|Course Type||Course Code||No. Of Credits|
Semester and Year Offered: Monsoon
Course Coordinator and Team: Ranjana Dave and Mandeep Singh Raikhy
Email of course coordinator: email@example.com, firstname.lastname@example.org
Pre-requisites: This course is suitable for students on the MA Dance Practice and students from other MA programmes who are strongly invested in performance making.
Practice in Context is a course that opens up a range of possible routes and modalities within the breadth of the field and prepares them to make informed choices regarding their area of research, their choice of internship and their potential career path.
This course comprises of 4 components in Semester 3. Each of these components is delivered as an intensive block allowing for an immersive experience.
Through these components students explore and interrogate a number of specific dimensions of the field, opening up the particular skills and challenges pertaining to each one. Study will involve collaborative working as well as independent research and development.
At the end of this course, students will be able demonstrate an understanding of the knowledges and skills pertaining to diverse dimensions of practice, cultivate an emergent creative voice, interrogate the role of the performer, and identify a specific interest in the field.
At the end of the course, students will be able to demonstrate:
The course will be taught in 4 intensive blocks:
Brief description of modules/ Main modules:
Weeks 1-5 (16 hours per week)
The ‘What’ Workshop
In these sessions students will begin to identify and articulate some of the possible starting points in terms of their interests as choreographers/creators through rigorous physical explorations and class discussion.
These sessions follow the ‘What’ workshops. Having identified the nature of what it might be that one wants to make, the logical step would be to formulate and delineate frameworks of practical research, further specifying the ‘What’. The students will now look at establishing working methodologies through which to generate, refine and shape movement material in a way that is consistent and coherent with the concerns of the work.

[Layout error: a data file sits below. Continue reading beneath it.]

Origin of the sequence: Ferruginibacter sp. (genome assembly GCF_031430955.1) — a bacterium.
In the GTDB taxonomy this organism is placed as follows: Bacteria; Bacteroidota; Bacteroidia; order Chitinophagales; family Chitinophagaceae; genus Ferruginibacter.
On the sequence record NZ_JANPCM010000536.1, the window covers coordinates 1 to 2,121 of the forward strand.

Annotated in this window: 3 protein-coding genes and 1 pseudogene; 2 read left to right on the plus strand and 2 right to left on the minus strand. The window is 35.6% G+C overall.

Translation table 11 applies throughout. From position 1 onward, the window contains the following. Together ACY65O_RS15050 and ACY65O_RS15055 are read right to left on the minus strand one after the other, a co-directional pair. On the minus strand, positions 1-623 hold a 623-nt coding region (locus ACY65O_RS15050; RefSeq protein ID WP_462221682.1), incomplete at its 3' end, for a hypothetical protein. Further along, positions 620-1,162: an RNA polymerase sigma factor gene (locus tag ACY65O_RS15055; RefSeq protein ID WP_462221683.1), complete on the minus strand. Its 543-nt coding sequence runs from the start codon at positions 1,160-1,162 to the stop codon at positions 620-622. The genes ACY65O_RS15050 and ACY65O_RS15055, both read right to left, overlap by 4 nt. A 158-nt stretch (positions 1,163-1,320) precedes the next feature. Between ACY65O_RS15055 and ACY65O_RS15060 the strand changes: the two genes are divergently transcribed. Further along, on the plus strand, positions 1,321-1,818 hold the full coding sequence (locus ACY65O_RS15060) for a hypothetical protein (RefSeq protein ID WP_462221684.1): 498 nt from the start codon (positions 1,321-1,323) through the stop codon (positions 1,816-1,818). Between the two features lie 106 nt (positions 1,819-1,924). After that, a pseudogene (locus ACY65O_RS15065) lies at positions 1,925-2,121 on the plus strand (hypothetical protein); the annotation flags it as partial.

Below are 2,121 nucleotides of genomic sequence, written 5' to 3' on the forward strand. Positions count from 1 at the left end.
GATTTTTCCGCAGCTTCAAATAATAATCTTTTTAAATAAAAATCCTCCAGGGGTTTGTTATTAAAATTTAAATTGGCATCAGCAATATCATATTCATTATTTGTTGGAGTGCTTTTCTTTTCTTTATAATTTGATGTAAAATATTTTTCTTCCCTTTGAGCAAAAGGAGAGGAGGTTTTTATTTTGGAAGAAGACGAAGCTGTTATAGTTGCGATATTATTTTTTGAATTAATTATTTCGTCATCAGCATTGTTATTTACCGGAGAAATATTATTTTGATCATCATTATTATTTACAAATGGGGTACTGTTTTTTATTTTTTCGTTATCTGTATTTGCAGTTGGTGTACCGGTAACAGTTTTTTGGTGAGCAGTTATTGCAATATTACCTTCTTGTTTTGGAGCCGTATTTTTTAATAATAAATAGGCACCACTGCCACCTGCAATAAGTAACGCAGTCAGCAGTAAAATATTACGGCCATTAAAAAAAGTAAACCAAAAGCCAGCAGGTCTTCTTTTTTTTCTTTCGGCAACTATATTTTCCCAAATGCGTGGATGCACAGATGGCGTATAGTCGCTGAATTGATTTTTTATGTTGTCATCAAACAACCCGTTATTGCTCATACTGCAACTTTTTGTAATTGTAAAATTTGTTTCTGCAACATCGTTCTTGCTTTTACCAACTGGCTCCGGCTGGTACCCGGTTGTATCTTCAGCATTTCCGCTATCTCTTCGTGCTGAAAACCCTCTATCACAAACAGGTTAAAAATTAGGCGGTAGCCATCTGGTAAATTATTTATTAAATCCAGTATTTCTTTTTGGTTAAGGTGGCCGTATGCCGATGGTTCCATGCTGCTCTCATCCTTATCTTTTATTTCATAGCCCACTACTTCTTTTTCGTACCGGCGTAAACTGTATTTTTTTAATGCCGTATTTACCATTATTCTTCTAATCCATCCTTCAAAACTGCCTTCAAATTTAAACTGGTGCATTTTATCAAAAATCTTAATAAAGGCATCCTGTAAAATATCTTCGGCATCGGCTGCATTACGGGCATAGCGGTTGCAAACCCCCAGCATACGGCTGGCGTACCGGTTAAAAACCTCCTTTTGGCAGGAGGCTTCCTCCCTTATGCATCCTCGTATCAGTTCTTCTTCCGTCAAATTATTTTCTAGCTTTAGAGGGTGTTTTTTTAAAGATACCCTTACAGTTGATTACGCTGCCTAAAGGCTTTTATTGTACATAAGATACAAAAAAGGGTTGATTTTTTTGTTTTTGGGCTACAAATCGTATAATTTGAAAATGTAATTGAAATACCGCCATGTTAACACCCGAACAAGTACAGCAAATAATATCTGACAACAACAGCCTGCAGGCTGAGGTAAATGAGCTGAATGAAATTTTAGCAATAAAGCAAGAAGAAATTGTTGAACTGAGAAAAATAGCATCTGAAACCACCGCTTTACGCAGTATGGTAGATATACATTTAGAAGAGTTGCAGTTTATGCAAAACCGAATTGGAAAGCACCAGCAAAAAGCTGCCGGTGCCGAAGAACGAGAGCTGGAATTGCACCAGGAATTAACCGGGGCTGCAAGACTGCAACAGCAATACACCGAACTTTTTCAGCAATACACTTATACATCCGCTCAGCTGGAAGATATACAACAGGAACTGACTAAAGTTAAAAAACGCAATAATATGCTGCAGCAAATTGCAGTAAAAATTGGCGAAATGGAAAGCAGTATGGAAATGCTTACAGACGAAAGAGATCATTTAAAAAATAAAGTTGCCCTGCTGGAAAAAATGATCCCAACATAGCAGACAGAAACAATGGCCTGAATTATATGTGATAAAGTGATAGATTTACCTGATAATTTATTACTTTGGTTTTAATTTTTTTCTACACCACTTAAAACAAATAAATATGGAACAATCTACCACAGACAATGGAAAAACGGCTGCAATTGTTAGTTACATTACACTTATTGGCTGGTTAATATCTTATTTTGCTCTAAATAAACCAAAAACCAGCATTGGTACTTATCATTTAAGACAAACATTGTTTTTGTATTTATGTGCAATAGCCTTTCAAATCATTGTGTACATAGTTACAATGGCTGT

These sessions are designed to allow independent studio work in order to further develop their own movement research based on all the previous inputs. Here mentors and course leaders may be invited to give feedback on movement research and methodologies that emerge. At the end of the component, students will present a choreographic sketch, a positioning presentation and supporting portfolio presentation.
Workshops with and mentorship by visiting practitioners.
Weeks 6-8 (16 hours per week)
Dance and Movement with Communities
Critical and innovative thinking, facilitation skills and sensitivity are essential to work effectively in community settings. This component will touch upon some of these considerations and require students to bring their own experiences of embodiment to develop dance/movement activities that could be responsibly and powerfully implemented within a unique context. This curriculum of 28 hours consists of:
Layers of Dance/Movement Impact: the Psychological, Social, Emotional, Physical and
Mental and Their Interrelationship
Applications of Dance/Movement: Process/Outcomes
Week 9 (32 hours)
Shaping Future Ecologies: Advocacy & Policy
Using the particular relationships to embodiment proposed in the programme so far as a point of departure, this component invites a reimagining of the existing ecology of the field. Through simulations, discussions, and collaborative group explorations students will critically examine existing legal and policy frameworks. Students will be required to read short texts circulated as preparatory material prior to starting the component. In addition, they may find it useful to engage with the following background readings.
Week 9-12 (16 hours per week)
Encounters and Collaborations: Body in the City
This component takes choreographic and performance practice out of the studio/theatre context, and encourages students to critically consider what happens to work when it sits in the public sphere. Students will create short experiments collaboratively where they develop sensitivity to the challenges of working site-specifically, further refining their exploration of body, space and time.
Consolidation Week and submission of dissertation proposals.
Assessment Details with weights: